Sitting wide-eyed beneath the strip lighting at Team GB House, a windowless tower that all British athletes pass through on arrival in Stratford, Annie Last looks a little bit lost. The 21-year-old mountain biker has come straight from a training retreat in the Swiss Alps and the hype of the first week of the Olympics looks like it is finally beginning to hit her.
"It takes a bit to sink in", she says. "The Olympic Games feel a long way away at the top of a mountain in Switzerland. On the flight over I was in my GB kit and there were lots of people wanting their photo taken with me. It's the most photos I've ever had to do on a plane journey."
Last still seems amused and a little baffled by the experience, but it is probably one she will need to get used to. You may not have heard of her yet, but this time next week Last will have made British history. Even if the promising rider does not take home the medal that many predict for her, she will become the first woman to represent Britain in the sport of mountain biking for 12 years. She may also – appropriately enough with a surname like hers – bring home the last medal of the Games for Team GB. On Saturday morning, the penultimate day of the Olympics, Last will be pedalling over the lumps, bumps and precipitous rocks of the purpose-built course at Hadleigh Farm in Essex.
For now, she is just getting used to the fact that her Olympic showdown is almost here. "It feels real now", she says, stepping out tentatively into the crowds on the edge of the Park. She doesn't yet know the way from Team GB's headquarters to the Olympic Village, so I help her navigate the dizzying round of pass checks and security screenings to get there while she takes in the unfamiliar location, her eyes on stalks.
This is all a very long way from the rural Peak District where she first grew to love the outdoors. Growing up in Bakewell, she preferred riding horses to bikes and only took up serious off-roading when she was 10, following a bet with her older brother Tom. He said he would have a go on a horse if she entered a mountain bike race. Tom only sat on a horse for a few minutes before getting bored, but Annie was hooked on cycling after one race.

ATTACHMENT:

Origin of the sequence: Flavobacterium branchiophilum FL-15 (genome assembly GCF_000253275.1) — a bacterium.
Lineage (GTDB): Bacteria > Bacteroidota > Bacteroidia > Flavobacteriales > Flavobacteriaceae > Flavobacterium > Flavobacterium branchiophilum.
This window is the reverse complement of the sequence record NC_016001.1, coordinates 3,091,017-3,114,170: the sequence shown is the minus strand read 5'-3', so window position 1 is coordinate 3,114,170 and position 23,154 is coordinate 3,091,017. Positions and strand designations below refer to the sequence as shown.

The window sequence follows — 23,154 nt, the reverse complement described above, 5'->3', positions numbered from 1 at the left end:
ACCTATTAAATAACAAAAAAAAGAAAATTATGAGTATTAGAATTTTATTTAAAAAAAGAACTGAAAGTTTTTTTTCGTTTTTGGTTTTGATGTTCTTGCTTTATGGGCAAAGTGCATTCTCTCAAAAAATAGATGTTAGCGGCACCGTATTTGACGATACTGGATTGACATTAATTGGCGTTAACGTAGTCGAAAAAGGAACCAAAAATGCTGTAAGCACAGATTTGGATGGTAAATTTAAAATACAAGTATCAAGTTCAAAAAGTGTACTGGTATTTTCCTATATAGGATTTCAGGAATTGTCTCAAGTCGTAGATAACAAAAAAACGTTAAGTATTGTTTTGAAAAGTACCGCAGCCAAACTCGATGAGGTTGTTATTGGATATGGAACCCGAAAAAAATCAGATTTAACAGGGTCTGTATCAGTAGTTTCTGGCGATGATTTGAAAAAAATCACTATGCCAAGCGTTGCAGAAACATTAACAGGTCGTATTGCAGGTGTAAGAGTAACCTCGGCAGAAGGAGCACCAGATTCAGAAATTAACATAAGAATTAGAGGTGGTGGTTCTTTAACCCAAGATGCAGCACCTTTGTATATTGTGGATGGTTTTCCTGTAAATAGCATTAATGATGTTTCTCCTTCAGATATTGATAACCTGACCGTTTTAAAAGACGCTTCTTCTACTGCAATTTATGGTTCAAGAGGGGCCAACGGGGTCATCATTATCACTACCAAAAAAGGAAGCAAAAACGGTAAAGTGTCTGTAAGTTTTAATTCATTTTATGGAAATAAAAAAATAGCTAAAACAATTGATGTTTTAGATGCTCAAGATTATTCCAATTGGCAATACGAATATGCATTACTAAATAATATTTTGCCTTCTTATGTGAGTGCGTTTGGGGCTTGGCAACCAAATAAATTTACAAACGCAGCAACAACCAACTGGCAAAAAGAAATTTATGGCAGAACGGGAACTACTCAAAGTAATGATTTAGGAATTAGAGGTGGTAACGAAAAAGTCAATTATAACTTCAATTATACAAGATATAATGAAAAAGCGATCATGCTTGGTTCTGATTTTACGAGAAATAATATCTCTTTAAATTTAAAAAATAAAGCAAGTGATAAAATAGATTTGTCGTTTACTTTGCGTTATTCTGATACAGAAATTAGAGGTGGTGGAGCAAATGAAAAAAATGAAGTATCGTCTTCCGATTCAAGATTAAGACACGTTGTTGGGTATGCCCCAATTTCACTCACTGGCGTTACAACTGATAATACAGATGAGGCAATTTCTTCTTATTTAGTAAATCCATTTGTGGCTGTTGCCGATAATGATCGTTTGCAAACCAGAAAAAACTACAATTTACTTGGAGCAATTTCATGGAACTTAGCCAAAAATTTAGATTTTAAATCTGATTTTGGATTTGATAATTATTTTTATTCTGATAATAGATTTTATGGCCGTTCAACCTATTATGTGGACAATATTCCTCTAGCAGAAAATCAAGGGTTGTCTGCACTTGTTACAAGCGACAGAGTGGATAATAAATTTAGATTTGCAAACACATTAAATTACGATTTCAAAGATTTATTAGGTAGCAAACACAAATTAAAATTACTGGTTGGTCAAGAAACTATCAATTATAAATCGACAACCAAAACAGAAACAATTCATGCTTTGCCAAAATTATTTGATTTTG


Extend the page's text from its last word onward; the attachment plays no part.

Even without the bike, she would have had a rosy future. Flying through school with four As at A-level, she has deferred a place at Sheffield University Medical School to give life on two wheels a shot. "At some point I might go back to medicine", she says, "but at the moment this is what I'm enjoying."
Her mum, Jane, is a teacher and head of a school deaf unit, and her dad, Adge, runs an Outward Bound centre. They and her brother Tom will be among the crowd watching on Saturday, as will her grandparents, who live in Leigh, just a few miles from the venue.
Last believes that having them there, along with an army of Britons, may give her the edge she needs to succeed. "There's going to be 20,000 people there and most of them are going to be GB supporters, which hopefully means they'll be cheering for me. Having that crowd can only help."
Mountain biking became an Olympic sport only in 1996 and despite combining the daredevil jumps and stunts of BMX with the stamina of long-distance endurance racing, there is still relatively little public interest in it, so the crowd will be a novelty. "In Britain mountain biking is nowhere near as big as track or road racing but having it at a home Olympics will hopefully encourage people to give it a go," she says.
I first met Last back in March, when she took me out on a very wet, muddy and cold cycle ride at her local playground, the Lee Quarry near Manchester. She managed to keep smiling even when the rain went horizontal and the mud threatened to send everyone careering backwards downhill.